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I'm developing a class library that deals with an exiting db using EF. I want to avoid the consumer of the class library (and .exe or a web site) to have in the *.config file the Entity connection string. I want the connection string set a run-time.

How do I set the connection string with Database First approach? There is no constructor overload that takes a connection string and when I created one (in a separate partial class) I got an "UnintentionalCodeFirstException".

I have reviewed already the following links:

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  • Check out this post: stackoverflow.com/questions/12737289/…
    – lintmouse
    Feb 20, 2013 at 15:45
  • Please post the code you are using that is giving you the exception (edit your question to include this code, do not post it as an answer or comment). I assume you are using your Database First method and generating POCO's with a code generation template? Feb 20, 2013 at 18:43
  • Did you use the method described here? msdn.microsoft.com/en-US/data/jj206878 Including using the code generator option? Did it create a set of POCO classes, or is it a single file with all your classes under the .edmx file? Feb 20, 2013 at 22:35

1 Answer 1

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There is a constructor on DbContext that takes a DbConnection, and you need to use an EntityConnection object for it:

SqlConnectionStringBuilder sqlBuilder = new SqlConnectionStringBuilder();

// Set the properties for the data source.
sqlBuilder.DataSource = "server name";
sqlBuilder.InitialCatalog = "database name";
sqlBuilder.IntegratedSecurity = true;

// Build the SqlConnection connection string.
string providerString = sqlBuilder.ToString();

var entityBuilder = new EntityConnectionStringBuilder();

// Initialize the EntityConnectionStringBuilder.
//Set the provider name.
entityBuilder.Provider = "System.Data.SqlClient";

// Set the provider-specific connection string.
entityBuilder.ProviderConnectionString = providerString;

// Set the Metadata location.
entityBuilder.Metadata = @"res://*/Model1.csdl|res://*/Model1.ssdl|res://*/Model1.msl";

using(var context = new YourDbContext(entityBuilder.ToString())){
    //do stuff here
}

The important thing to note is the metadata part - "Model1" obviously needs to be replaced for your model name.

Ref: http://msdn.microsoft.com/en-us/library/bb738533.aspx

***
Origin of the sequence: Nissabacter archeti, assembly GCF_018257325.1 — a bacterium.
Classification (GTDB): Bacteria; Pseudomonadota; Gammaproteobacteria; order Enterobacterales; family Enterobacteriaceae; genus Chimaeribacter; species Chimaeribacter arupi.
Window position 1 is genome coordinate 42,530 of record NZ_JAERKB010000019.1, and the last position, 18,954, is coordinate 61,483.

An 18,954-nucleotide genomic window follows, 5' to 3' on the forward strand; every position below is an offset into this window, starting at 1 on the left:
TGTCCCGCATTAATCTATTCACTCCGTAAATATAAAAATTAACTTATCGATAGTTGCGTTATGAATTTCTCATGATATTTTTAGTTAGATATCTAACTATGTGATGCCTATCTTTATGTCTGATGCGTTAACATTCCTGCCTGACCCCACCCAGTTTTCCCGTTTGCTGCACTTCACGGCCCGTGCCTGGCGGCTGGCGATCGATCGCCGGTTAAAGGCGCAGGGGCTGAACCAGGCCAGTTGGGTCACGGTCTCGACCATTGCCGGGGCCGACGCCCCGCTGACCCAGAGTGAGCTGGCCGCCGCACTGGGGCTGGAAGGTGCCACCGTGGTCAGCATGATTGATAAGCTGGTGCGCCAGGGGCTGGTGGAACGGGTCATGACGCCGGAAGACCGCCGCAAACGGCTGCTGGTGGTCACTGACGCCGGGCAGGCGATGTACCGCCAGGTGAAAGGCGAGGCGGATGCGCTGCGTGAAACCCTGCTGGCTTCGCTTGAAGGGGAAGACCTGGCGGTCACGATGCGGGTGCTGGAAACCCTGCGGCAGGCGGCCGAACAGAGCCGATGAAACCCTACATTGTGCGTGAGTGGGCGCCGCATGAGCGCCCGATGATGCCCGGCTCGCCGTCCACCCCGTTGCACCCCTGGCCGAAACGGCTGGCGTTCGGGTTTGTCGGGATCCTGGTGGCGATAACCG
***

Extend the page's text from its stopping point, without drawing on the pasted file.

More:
EDIT 20/02/2013 22:25

So as an addition you'll need to extend the created DbContext class with a partial class that adds a constructor to support the above code, like this:

public partial class YourDbContext
{
    public YourDbContext(string connection) : base(connection) {}
}

This class needs to be in the same namespace as the DbContext that is generated by the entity framework wizard.

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  • As mentioned before, If I do that I get an "UnintentionalCodeFirstException" (prob. because it is "Database first" approach) Feb 20, 2013 at 17:28
  • I understand the code, but as mentioned, I don't have such constructor overload for the context that would receive a connection. Is not there... Again, I created the model using the wizard and "Generate from Database", could that be the reason for the missing constructor? Anyway the question remains. I'm using VS2012, EF 5. Feb 20, 2013 at 20:31
  • Ok, I added an extra bit to my answer - you essentially need to add a partial class for your DbContext which adds a constructor that supports this behavior. Feb 20, 2013 at 22:29
  • Your solution worked "partially": the constructor took the connection object as proposed and did some data access, then a bit later, it throws an exception: "There is already an open DataReader associated with this Command which must be closed first.". I understand what the error means, but don't know what to change. Specially because if I use the parameterless constructos, all the data access runs perfectly, without exceptions. Feb 21, 2013 at 19:49
  • Can you post the code that's causing the exception - I believe this is normally relating to deferred execution or something like that. You might need to wrap DbConnection in a using statement - but I'm not sure. Feb 22, 2013 at 7:58

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